SEE ALSO: 5 Wealth-Building Habits to Secure Your Financial Future


TIP 4: Find creative ways to supplement your income.

Finding a way to bring in more income can help ease any anxiety you may be having about your financial situation as you get ready to change careers. Whether you pick up freelance or consulting work or monetize a hobby you have, such as knitting or woodworking, finding a way to bring in more money will help your transition go more smoothly. Get creative as you think about your options – having a side hustle can be a great way to try something different or meet new people.

TIP 5: Are your finances prepared for a career change?

Career changes bring with them lots of excitement and opportunity. With those positive things, though, they can also bring stress and anxiety – financial and otherwise. Doing the work ahead of time to ensure that you’re financially prepared for the change can help ease the transition as you navigate your next professional move. It can also protect you should something unexpected happen and things don’t go as expected.

Employ the tips listed above and start your new professional journey on the right foot. Good luck!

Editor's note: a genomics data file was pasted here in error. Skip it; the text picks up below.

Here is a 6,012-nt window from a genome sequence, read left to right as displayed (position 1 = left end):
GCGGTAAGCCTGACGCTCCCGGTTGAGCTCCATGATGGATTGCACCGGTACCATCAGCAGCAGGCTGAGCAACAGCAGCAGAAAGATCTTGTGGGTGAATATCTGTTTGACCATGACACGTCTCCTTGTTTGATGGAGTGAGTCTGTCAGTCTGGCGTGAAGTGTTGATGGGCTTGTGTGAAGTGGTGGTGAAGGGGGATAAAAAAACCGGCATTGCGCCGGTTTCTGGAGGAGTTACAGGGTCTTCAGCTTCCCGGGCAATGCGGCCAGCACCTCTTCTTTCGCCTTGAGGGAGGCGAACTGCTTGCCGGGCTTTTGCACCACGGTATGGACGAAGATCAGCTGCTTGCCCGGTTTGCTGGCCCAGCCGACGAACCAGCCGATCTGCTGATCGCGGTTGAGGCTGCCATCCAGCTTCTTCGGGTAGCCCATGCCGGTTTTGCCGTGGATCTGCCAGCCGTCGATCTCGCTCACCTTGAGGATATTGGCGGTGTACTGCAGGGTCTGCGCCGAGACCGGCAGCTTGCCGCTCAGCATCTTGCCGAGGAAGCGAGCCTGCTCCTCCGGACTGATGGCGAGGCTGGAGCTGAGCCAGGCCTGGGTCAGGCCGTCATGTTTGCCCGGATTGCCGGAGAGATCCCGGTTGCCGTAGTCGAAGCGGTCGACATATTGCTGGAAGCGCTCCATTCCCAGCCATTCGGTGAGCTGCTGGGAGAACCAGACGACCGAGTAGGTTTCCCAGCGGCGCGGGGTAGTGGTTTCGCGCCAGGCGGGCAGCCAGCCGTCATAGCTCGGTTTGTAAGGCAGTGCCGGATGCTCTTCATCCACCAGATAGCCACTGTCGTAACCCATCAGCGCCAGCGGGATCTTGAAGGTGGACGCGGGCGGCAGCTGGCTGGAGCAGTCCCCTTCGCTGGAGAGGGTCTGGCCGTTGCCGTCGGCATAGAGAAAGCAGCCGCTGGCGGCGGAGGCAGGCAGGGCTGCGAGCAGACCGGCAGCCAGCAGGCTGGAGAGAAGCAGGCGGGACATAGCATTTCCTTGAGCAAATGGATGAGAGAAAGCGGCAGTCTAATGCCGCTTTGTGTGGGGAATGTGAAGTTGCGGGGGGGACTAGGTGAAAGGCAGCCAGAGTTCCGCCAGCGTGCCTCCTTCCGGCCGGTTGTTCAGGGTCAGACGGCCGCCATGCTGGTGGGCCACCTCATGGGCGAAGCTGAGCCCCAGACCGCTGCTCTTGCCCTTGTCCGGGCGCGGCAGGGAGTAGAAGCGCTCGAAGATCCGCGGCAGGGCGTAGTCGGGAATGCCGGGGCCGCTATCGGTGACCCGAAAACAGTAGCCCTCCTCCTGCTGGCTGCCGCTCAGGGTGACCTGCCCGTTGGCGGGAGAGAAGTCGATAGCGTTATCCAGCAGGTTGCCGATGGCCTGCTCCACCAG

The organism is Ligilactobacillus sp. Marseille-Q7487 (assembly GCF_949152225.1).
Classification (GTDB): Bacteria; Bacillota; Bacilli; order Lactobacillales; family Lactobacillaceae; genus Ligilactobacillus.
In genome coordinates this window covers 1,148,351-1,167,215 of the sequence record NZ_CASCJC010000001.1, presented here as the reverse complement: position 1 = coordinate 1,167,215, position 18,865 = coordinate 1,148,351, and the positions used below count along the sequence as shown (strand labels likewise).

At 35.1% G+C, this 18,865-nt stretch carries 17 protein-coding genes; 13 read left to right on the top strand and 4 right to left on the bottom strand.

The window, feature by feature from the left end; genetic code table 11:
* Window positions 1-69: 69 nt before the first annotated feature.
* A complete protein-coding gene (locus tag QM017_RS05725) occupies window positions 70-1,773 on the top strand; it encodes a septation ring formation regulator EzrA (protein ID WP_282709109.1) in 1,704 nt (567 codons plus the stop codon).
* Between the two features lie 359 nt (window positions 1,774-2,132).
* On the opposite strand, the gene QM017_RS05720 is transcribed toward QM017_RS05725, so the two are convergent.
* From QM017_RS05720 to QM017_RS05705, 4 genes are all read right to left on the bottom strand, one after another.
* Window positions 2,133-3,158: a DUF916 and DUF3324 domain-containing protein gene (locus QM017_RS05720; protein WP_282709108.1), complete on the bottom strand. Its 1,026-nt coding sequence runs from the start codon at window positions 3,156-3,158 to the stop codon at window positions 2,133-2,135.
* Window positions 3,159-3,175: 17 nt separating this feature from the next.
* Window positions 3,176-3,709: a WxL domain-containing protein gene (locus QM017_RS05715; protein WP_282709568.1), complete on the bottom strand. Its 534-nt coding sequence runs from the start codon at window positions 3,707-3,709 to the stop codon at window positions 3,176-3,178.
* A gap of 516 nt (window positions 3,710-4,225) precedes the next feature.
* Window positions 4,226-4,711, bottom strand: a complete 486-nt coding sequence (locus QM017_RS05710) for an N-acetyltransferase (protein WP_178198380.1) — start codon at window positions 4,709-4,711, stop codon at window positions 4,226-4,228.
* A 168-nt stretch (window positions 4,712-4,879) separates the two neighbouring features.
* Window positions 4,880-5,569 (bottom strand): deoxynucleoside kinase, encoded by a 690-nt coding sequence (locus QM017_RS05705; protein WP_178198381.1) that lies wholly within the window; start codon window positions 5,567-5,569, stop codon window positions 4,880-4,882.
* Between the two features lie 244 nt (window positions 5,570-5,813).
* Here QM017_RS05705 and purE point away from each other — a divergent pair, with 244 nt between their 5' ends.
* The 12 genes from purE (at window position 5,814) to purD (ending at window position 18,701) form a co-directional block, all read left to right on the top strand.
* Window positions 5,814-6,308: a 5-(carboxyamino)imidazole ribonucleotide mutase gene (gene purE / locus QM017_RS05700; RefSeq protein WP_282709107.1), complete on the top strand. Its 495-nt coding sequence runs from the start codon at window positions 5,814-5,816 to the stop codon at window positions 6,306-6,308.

The views expressed represent the opinion of Resolute Wealth Advisor, Inc. (RWA). The views are subject to change and are not intended as a forecast or guarantee of future results. This material is for informational purposes only. It does not constitute investment advice and is not intended as an endorsement of any specific investment. Stated information is derived from proprietary and nonproprietary sources that have not been independently verified for accuracy or completeness. While RWA believes the information to be accurate and reliable, we do not claim or have responsibility for its completeness, accuracy, or reliability. Statements of future expectations, estimates, projections, and other forward-looking statements are based on available information and the RWA’s view as of the time of these statements. Accordingly, such statements are inherently speculative as they are based on assumptions that may involve known and unknown risks and uncertainties. Actual results, performance or events may differ materially from those expressed or implied in such statements. Investing in equity securities involves risks, including the potential loss of principal. While equities may offer the potential for greater long-term growth than most debt securities, they generally have higher volatility. International investments may involve risk of capital loss from unfavorable fluctuation in currency values, from differences in generally accepted accounting principles, or from economic or political instability in other nations. Past performance is not indicative of future results.